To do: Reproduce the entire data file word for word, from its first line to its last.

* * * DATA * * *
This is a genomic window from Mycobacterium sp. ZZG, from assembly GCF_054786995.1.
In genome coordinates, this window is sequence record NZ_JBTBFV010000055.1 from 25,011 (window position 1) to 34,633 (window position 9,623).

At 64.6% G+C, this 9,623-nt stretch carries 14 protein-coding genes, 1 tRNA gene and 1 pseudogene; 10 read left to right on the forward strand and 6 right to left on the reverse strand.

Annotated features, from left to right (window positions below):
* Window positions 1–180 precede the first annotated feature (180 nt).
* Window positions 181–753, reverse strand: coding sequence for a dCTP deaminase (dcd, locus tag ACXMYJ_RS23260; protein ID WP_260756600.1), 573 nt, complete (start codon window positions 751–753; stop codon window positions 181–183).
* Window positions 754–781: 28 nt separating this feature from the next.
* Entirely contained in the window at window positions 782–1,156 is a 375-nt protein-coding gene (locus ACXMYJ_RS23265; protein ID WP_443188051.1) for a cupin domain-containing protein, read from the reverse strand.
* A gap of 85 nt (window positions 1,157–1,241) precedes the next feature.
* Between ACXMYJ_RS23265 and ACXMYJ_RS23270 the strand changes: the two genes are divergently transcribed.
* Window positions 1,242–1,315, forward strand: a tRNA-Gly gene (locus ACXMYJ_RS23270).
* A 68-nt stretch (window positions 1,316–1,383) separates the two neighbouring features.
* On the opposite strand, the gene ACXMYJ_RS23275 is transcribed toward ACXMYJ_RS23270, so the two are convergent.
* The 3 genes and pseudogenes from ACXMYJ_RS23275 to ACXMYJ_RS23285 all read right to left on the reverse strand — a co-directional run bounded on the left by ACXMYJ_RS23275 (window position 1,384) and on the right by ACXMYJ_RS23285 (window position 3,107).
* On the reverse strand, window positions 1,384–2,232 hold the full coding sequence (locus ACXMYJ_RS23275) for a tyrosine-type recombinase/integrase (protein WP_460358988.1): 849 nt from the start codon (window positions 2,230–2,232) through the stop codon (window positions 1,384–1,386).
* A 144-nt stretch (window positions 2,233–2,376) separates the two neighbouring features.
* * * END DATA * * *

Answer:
This is a genomic window from Mycobacterium sp. ZZG, from assembly GCF_054786995.1.
In genome coordinates, this window is sequence record NZ_JBTBFV010000055.1 from 25,011 (window position 1) to 34,633 (window position 9,623).

At 64.6% G+C, this 9,623-nt stretch carries 14 protein-coding genes, 1 tRNA gene and 1 pseudogene; 10 read left to right on the forward strand and 6 right to left on the reverse strand.

Annotated features, from left to right (window positions below):
* Window positions 1–180 precede the first annotated feature (180 nt).
* Window positions 181–753, reverse strand: coding sequence for a dCTP deaminase (dcd, locus tag ACXMYJ_RS23260; protein ID WP_260756600.1), 573 nt, complete (start codon window positions 751–753; stop codon window positions 181–183).
* Window positions 754–781: 28 nt separating this feature from the next.
* Entirely contained in the window at window positions 782–1,156 is a 375-nt protein-coding gene (locus ACXMYJ_RS23265; protein ID WP_443188051.1) for a cupin domain-containing protein, read from the reverse strand.
* A gap of 85 nt (window positions 1,157–1,241) precedes the next feature.
* Between ACXMYJ_RS23265 and ACXMYJ_RS23270 the strand changes: the two genes are divergently transcribed.
* Window positions 1,242–1,315, forward strand: a tRNA-Gly gene (locus ACXMYJ_RS23270).
* A 68-nt stretch (window positions 1,316–1,383) separates the two neighbouring features.
* On the opposite strand, the gene ACXMYJ_RS23275 is transcribed toward ACXMYJ_RS23270, so the two are convergent.
* The 3 genes and pseudogenes from ACXMYJ_RS23275 to ACXMYJ_RS23285 all read right to left on the reverse strand — a co-directional run bounded on the left by ACXMYJ_RS23275 (window position 1,384) and on the right by ACXMYJ_RS23285 (window position 3,107).
* On the reverse strand, window positions 1,384–2,232 hold the full coding sequence (locus ACXMYJ_RS23275) for a tyrosine-type recombinase/integrase (protein WP_460358988.1): 849 nt from the start codon (window positions 2,230–2,232) through the stop codon (window positions 1,384–1,386).
* A 144-nt stretch (window positions 2,233–2,376) separates the two neighbouring features.